Glyphosate is a key ingredient in the widely used herbicide Roundup.

Glyphosate is receiving a lot of undeserved bad press lately, and it is highly misleading. We use many chemicals in our daily lives, and they are safe most of the time because they are used below levels that are harmful. Claims that glyphosate (the main ingredient in Monsanto’s Roundup herbicide) is unsafe are not supported by valid scientific studies.

Fred Behringer

The recent CT Viewpoints article, “Use Glyphosate with Caution,” by Nancy Alderman was commendable, and its advice to use products as directed is certainly a welcome reminder. However, it perpetuates many misconceptions and fears. Glyphosate is among the safest herbicides in use today. It inhibits an enzyme in plants (but not animals), it decomposes rapidly in soil, and if consumed it largely passes through the body.

Every chemical is toxic at high enough concentration. Caffeine, an organic chemical that many of us are exposed to every day, has a toxicity 10 times that of glyphosate. Because of the extreme sensitively of modern analytical chemistry, traces of glyphosate can be found in foods, but those amounts are hundreds of times below harmful levels (just like many other chemicals we are exposed to daily).

Claims have been raised that glyphosate causes non-Hodgkin’s lymphoma, and Monsanto and its new German owner, Bayer AG, face thousands of lawsuits by people blaming Monsanto’s glyphosate-based herbicides for their diseases. In 2015, the International Agency for Research on Cancer (IARC) added glyphosate to its list of chemicals “probably carcinogenic to humans.” This analysis is flawed and plagued by conflict of interest. Its conclusion has not been supported by studies that adhere to scientific standards.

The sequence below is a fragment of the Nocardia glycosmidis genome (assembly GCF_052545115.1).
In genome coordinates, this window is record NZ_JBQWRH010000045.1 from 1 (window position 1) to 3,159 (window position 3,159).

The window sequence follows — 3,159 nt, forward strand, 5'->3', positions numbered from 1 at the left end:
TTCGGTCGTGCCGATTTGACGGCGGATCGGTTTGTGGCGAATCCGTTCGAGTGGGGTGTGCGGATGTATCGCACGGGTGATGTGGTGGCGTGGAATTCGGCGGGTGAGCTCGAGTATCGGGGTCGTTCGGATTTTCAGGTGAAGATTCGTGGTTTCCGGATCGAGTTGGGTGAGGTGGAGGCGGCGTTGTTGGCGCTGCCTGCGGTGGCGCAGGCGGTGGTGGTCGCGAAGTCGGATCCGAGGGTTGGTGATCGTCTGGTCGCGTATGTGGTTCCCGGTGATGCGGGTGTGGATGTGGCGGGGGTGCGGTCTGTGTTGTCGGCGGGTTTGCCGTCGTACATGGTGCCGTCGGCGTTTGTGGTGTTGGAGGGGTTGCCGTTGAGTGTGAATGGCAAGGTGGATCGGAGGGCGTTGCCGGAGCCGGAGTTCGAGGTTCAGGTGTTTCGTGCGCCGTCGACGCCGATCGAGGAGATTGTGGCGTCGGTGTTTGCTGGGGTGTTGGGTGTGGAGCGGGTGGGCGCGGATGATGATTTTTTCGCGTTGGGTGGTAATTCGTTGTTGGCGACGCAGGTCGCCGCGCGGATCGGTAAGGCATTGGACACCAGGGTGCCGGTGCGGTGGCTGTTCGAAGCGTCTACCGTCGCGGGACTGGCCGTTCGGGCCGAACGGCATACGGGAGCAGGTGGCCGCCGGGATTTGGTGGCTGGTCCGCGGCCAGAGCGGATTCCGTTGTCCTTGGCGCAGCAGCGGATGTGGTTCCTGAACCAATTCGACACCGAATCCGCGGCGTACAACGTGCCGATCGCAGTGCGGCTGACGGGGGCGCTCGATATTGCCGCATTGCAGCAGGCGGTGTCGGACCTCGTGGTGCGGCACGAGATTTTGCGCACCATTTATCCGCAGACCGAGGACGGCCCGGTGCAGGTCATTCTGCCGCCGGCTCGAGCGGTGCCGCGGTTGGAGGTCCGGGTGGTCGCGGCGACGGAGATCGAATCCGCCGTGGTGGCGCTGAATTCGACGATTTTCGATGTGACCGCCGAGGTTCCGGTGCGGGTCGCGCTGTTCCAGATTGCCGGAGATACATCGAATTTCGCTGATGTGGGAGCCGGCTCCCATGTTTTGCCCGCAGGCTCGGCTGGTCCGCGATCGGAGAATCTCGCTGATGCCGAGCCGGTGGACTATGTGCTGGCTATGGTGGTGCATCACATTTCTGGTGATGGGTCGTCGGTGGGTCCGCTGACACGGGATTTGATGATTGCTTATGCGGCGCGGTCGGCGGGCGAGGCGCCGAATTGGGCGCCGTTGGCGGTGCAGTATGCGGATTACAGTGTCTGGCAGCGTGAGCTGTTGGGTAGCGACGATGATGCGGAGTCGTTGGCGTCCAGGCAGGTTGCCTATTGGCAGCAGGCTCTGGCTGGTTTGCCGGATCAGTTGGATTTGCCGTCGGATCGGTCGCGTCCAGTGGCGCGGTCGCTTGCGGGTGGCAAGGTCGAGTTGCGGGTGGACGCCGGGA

For starters, the IARC lists coffee and red meat as “probably carcinogenic to humans.” It is also important to understand that, instead of “risk analysis” used by many scientific studies, the IARC uses “hazard analysis,” which sets a much lower standard and has resulted in conclusions based on questionable interpretation of data.

This explains why no regulatory agency around the world (15 in all) considers glyphosate to cause cancer. This includes the World Health Organization, which oversees the IARC and which does not support the IARC’s hazard analysis conclusions. In one of the most recent reviews, Health Canada stated: “No pesticide regulatory authority in the world currently considers glyphosate to be a cancer risk to humans at the levels at which humans are currently exposed.”

Here is a graphic summarizing the assessment of glyphosate safety from 15 regulatory agencies from around the globe, citing epidemiological data and evidence from animal studies, and saying products containing glyphosate are safe if used according to the label instructions.